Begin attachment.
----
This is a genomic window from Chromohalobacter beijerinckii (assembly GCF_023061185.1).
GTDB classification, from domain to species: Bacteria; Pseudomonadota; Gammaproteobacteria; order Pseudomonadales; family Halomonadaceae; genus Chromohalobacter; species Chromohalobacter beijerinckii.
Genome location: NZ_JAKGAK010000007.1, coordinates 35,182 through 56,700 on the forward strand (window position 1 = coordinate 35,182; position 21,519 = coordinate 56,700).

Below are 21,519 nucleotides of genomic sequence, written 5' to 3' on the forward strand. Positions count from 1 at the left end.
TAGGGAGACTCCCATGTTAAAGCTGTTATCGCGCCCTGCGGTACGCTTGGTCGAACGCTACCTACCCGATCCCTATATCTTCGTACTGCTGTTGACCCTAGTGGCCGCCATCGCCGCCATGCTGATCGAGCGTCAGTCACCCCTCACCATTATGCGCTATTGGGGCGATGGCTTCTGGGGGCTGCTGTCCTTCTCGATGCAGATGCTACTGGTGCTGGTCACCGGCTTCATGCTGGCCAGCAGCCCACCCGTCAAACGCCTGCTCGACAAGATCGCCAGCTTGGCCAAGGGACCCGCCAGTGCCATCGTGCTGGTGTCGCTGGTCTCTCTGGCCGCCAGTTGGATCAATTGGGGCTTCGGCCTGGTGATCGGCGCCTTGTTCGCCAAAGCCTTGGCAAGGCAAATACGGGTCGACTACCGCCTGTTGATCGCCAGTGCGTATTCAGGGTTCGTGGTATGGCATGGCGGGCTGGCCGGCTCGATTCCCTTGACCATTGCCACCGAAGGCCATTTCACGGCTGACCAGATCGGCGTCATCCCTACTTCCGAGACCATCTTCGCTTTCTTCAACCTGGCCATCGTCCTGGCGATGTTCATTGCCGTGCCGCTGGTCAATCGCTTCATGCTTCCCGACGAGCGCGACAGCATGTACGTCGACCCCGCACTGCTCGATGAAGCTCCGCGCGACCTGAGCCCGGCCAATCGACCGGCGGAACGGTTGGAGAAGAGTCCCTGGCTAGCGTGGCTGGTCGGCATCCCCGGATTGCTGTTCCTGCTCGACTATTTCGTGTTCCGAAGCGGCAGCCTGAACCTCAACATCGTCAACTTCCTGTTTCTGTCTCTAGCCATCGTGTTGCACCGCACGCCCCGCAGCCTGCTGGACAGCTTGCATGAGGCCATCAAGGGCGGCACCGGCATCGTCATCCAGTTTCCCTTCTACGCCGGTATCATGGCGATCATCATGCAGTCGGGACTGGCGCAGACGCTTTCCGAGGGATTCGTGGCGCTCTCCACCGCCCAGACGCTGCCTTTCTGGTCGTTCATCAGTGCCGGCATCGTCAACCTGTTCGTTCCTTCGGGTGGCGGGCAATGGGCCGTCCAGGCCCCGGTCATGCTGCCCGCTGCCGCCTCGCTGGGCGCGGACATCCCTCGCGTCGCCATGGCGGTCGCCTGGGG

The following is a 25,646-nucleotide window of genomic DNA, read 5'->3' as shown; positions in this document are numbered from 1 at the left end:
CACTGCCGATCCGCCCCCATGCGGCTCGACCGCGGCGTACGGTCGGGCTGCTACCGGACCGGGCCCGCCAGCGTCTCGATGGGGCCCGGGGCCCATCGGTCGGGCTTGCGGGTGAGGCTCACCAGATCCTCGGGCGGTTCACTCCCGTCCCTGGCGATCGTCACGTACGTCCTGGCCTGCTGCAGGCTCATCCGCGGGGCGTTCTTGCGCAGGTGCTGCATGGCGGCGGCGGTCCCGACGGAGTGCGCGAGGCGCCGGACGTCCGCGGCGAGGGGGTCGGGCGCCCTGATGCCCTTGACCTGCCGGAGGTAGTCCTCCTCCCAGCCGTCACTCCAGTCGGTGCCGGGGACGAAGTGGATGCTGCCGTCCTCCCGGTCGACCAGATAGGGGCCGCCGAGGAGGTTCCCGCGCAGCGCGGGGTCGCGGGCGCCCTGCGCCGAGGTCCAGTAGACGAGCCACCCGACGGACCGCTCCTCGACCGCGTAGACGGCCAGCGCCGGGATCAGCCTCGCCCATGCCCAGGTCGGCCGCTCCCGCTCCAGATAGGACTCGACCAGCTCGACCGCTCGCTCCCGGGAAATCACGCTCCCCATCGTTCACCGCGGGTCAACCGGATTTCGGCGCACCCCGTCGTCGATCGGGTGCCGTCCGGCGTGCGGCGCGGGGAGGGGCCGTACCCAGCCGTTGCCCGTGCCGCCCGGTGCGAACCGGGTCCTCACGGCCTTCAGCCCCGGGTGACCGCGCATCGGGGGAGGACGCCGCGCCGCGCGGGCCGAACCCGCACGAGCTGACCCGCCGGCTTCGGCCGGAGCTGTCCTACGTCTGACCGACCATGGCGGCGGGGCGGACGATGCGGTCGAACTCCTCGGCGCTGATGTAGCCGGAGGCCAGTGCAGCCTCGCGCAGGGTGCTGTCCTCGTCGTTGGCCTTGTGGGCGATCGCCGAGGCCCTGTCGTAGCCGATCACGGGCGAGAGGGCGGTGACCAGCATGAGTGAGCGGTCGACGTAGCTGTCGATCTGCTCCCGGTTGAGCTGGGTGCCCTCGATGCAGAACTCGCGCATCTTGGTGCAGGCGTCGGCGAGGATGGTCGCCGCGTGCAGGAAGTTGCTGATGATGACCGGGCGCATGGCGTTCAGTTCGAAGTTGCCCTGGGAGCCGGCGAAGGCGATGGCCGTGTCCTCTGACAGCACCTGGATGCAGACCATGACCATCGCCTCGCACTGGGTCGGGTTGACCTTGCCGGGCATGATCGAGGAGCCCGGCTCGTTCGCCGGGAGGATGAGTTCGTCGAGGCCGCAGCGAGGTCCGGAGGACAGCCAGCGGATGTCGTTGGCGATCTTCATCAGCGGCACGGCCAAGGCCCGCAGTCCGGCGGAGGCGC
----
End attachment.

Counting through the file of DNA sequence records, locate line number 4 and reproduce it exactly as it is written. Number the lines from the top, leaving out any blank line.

Below are 21,519 nucleotides of genomic sequence, written 5' to 3' on the forward strand. Positions count from 1 at the left end.